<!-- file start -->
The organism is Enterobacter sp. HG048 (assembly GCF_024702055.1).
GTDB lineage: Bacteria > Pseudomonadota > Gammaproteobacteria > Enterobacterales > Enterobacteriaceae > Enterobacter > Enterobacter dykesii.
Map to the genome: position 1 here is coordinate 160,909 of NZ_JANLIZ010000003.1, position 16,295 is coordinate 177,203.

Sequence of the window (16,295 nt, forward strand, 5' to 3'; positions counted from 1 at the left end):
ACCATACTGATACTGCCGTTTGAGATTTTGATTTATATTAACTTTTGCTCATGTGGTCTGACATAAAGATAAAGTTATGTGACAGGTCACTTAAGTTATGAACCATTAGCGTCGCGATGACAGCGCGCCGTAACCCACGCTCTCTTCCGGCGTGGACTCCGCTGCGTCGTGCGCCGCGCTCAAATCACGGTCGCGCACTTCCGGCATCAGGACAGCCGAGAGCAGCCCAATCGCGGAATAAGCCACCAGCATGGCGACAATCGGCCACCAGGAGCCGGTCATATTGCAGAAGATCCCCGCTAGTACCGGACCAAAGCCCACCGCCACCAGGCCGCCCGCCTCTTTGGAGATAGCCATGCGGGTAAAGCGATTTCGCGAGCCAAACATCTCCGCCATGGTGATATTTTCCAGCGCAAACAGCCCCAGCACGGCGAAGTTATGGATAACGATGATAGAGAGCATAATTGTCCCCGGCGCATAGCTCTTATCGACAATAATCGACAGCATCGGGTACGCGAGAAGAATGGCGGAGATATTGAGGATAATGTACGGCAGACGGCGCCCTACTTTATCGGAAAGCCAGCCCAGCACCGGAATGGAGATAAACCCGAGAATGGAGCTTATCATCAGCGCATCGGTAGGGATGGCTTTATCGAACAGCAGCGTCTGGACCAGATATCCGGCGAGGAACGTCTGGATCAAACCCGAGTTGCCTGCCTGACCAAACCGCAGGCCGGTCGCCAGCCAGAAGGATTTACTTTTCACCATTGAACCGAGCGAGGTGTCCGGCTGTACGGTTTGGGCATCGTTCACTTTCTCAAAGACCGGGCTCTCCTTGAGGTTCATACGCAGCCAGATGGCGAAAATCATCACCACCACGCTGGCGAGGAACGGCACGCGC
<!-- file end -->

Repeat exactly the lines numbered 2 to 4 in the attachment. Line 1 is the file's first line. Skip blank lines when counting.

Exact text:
GTDB lineage: Bacteria > Pseudomonadota > Gammaproteobacteria > Enterobacterales > Enterobacteriaceae > Enterobacter > Enterobacter dykesii.
Map to the genome: position 1 here is coordinate 160,909 of NZ_JANLIZ010000003.1, position 16,295 is coordinate 177,203.

Sequence of the window (16,295 nt, forward strand, 5' to 3'; positions counted from 1 at the left end):